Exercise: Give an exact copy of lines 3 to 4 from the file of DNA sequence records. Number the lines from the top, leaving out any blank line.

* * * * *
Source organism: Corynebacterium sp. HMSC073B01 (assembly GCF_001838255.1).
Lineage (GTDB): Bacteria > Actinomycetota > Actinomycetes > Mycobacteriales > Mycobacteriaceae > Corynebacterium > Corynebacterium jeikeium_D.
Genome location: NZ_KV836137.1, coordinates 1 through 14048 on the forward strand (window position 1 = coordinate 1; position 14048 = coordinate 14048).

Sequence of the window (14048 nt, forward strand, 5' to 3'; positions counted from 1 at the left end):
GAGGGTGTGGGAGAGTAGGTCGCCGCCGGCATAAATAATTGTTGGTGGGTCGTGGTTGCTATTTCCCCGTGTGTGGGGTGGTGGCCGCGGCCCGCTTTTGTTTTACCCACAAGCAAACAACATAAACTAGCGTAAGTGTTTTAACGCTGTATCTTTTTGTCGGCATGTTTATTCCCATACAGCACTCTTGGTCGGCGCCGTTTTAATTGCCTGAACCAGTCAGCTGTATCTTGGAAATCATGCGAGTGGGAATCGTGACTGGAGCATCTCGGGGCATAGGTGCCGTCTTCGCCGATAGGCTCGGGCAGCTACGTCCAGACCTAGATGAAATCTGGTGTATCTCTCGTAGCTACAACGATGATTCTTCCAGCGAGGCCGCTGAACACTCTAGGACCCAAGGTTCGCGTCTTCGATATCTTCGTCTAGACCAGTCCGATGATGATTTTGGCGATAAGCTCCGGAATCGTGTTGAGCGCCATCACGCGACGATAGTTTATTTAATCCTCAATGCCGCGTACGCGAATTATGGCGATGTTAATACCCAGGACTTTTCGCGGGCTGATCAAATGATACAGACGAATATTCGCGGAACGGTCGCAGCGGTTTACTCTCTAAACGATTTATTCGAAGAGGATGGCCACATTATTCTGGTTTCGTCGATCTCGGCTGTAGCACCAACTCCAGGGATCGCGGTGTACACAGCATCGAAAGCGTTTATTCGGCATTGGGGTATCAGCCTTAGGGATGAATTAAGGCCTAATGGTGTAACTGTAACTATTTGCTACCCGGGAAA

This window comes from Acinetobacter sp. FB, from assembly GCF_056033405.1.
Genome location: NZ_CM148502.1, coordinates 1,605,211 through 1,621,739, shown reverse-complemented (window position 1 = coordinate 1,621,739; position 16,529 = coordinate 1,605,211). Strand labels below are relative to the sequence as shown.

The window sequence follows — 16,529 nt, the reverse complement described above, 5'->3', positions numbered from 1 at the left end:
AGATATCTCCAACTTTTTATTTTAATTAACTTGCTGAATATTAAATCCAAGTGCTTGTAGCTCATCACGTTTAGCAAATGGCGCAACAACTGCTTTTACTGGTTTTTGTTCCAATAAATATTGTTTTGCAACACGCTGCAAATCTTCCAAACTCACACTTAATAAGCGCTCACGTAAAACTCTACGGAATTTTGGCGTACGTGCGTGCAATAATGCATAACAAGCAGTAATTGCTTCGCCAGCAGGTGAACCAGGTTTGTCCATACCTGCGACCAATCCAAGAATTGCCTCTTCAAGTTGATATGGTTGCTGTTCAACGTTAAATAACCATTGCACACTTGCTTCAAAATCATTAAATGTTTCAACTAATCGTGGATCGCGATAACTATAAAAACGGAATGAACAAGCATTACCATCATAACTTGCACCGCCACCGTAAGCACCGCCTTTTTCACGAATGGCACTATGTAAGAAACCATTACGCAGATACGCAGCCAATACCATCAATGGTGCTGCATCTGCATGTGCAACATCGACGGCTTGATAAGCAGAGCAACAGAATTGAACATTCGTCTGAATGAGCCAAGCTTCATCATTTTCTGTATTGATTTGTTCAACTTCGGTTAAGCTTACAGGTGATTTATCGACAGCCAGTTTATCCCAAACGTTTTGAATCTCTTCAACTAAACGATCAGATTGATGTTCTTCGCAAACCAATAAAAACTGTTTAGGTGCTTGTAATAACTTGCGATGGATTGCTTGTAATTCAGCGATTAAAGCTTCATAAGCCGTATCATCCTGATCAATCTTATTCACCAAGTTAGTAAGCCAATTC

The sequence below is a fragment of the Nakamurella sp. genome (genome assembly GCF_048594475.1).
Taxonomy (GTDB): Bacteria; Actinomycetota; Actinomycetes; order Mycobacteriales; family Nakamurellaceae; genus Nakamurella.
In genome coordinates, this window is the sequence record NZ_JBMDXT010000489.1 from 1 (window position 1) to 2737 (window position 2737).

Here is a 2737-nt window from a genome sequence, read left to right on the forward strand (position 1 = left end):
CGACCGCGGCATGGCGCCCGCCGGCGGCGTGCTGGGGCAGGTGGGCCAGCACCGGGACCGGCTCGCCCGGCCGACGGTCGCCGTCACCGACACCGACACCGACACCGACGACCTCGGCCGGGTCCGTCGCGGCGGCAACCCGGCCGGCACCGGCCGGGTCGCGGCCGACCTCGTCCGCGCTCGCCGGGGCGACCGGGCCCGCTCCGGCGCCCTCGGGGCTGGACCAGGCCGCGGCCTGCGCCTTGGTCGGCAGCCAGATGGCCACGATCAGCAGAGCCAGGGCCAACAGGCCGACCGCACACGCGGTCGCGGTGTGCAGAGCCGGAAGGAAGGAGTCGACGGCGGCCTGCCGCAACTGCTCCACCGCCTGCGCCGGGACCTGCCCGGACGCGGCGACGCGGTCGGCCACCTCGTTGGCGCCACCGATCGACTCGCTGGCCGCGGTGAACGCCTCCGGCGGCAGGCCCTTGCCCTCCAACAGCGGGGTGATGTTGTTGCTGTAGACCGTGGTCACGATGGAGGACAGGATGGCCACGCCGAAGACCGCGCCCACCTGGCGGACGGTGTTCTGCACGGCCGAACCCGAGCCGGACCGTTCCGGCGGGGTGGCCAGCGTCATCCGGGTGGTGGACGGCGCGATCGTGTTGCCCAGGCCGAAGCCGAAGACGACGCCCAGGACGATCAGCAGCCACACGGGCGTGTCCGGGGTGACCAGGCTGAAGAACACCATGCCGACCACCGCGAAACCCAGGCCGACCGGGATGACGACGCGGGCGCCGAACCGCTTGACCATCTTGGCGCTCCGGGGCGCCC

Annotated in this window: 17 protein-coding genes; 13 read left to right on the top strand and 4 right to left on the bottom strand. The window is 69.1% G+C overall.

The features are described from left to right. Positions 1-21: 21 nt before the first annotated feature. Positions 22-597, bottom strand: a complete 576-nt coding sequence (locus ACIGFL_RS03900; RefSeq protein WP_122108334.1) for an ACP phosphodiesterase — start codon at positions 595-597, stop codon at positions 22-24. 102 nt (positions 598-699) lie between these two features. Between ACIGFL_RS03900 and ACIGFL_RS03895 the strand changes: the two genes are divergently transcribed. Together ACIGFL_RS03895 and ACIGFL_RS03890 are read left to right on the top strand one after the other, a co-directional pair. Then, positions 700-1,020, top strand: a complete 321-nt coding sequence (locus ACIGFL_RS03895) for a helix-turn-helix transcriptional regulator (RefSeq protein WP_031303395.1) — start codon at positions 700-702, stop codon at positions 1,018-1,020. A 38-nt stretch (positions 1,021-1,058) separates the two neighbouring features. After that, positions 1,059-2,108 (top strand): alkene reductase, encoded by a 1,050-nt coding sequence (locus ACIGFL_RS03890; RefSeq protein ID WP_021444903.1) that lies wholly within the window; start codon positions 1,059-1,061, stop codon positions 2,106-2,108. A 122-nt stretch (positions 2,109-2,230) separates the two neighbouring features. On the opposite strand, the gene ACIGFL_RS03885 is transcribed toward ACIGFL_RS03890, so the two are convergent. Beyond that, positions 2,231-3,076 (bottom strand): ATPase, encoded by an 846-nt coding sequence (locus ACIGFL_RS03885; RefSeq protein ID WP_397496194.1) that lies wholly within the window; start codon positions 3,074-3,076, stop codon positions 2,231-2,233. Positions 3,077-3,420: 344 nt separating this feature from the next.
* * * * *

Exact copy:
Genome location: NZ_KV836137.1, coordinates 1 through 14048 on the forward strand (window position 1 = coordinate 1; position 14048 = coordinate 14048).

Sequence of the window (14048 nt, forward strand, 5' to 3'; positions counted from 1 at the left end):